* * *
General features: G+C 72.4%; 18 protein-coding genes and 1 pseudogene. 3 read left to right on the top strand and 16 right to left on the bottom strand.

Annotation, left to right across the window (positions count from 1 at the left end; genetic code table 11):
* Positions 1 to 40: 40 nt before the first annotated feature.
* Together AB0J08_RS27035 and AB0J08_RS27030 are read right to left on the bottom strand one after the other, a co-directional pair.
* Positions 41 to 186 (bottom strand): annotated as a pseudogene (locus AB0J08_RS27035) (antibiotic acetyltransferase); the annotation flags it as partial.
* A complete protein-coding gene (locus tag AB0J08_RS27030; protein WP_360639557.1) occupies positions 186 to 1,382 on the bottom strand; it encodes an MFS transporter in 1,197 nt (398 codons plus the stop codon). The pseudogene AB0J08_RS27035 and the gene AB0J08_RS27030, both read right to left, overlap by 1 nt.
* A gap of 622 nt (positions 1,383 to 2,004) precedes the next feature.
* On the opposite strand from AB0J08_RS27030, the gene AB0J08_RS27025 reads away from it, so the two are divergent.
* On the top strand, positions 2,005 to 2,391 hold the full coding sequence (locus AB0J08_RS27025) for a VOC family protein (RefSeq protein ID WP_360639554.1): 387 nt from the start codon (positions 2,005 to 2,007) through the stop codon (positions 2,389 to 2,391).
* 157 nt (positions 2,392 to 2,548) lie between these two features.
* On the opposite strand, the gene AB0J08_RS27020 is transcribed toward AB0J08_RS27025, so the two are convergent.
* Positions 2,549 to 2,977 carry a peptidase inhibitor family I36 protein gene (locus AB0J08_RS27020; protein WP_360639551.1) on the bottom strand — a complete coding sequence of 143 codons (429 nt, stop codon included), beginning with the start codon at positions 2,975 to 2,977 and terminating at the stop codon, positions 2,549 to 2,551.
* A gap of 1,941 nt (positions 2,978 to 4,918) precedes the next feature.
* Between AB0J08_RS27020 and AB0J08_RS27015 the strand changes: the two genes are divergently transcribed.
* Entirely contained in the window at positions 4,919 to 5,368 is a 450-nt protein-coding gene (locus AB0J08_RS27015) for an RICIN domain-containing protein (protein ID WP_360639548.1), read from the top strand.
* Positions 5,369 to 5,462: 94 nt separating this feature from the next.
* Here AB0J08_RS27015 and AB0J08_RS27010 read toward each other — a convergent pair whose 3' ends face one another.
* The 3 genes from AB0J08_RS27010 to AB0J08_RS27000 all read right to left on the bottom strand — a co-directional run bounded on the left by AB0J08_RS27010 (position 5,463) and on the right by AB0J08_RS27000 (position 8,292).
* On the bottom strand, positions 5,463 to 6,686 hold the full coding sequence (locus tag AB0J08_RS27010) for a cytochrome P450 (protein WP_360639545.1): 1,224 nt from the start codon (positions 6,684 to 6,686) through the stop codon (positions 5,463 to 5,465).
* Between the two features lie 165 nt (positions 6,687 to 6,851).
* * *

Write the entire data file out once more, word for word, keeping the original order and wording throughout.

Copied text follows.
General features: G+C 72.4%; 18 protein-coding genes and 1 pseudogene. 3 read left to right on the top strand and 16 right to left on the bottom strand.

Annotation, left to right across the window (positions count from 1 at the left end; genetic code table 11):
* Positions 1 to 40: 40 nt before the first annotated feature.
* Together AB0J08_RS27035 and AB0J08_RS27030 are read right to left on the bottom strand one after the other, a co-directional pair.
* Positions 41 to 186 (bottom strand): annotated as a pseudogene (locus AB0J08_RS27035) (antibiotic acetyltransferase); the annotation flags it as partial.
* A complete protein-coding gene (locus tag AB0J08_RS27030; protein WP_360639557.1) occupies positions 186 to 1,382 on the bottom strand; it encodes an MFS transporter in 1,197 nt (398 codons plus the stop codon). The pseudogene AB0J08_RS27035 and the gene AB0J08_RS27030, both read right to left, overlap by 1 nt.
* A gap of 622 nt (positions 1,383 to 2,004) precedes the next feature.
* On the opposite strand from AB0J08_RS27030, the gene AB0J08_RS27025 reads away from it, so the two are divergent.
* On the top strand, positions 2,005 to 2,391 hold the full coding sequence (locus AB0J08_RS27025) for a VOC family protein (RefSeq protein ID WP_360639554.1): 387 nt from the start codon (positions 2,005 to 2,007) through the stop codon (positions 2,389 to 2,391).
* 157 nt (positions 2,392 to 2,548) lie between these two features.
* On the opposite strand, the gene AB0J08_RS27020 is transcribed toward AB0J08_RS27025, so the two are convergent.
* Positions 2,549 to 2,977 carry a peptidase inhibitor family I36 protein gene (locus AB0J08_RS27020; protein WP_360639551.1) on the bottom strand — a complete coding sequence of 143 codons (429 nt, stop codon included), beginning with the start codon at positions 2,975 to 2,977 and terminating at the stop codon, positions 2,549 to 2,551.
* A gap of 1,941 nt (positions 2,978 to 4,918) precedes the next feature.
* Between AB0J08_RS27020 and AB0J08_RS27015 the strand changes: the two genes are divergently transcribed.
* Entirely contained in the window at positions 4,919 to 5,368 is a 450-nt protein-coding gene (locus AB0J08_RS27015) for an RICIN domain-containing protein (protein ID WP_360639548.1), read from the top strand.
* Positions 5,369 to 5,462: 94 nt separating this feature from the next.
* Here AB0J08_RS27015 and AB0J08_RS27010 read toward each other — a convergent pair whose 3' ends face one another.
* The 3 genes from AB0J08_RS27010 to AB0J08_RS27000 all read right to left on the bottom strand — a co-directional run bounded on the left by AB0J08_RS27010 (position 5,463) and on the right by AB0J08_RS27000 (position 8,292).
* On the bottom strand, positions 5,463 to 6,686 hold the full coding sequence (locus tag AB0J08_RS27010) for a cytochrome P450 (protein WP_360639545.1): 1,224 nt from the start codon (positions 6,684 to 6,686) through the stop codon (positions 5,463 to 5,465).
* Between the two features lie 165 nt (positions 6,687 to 6,851).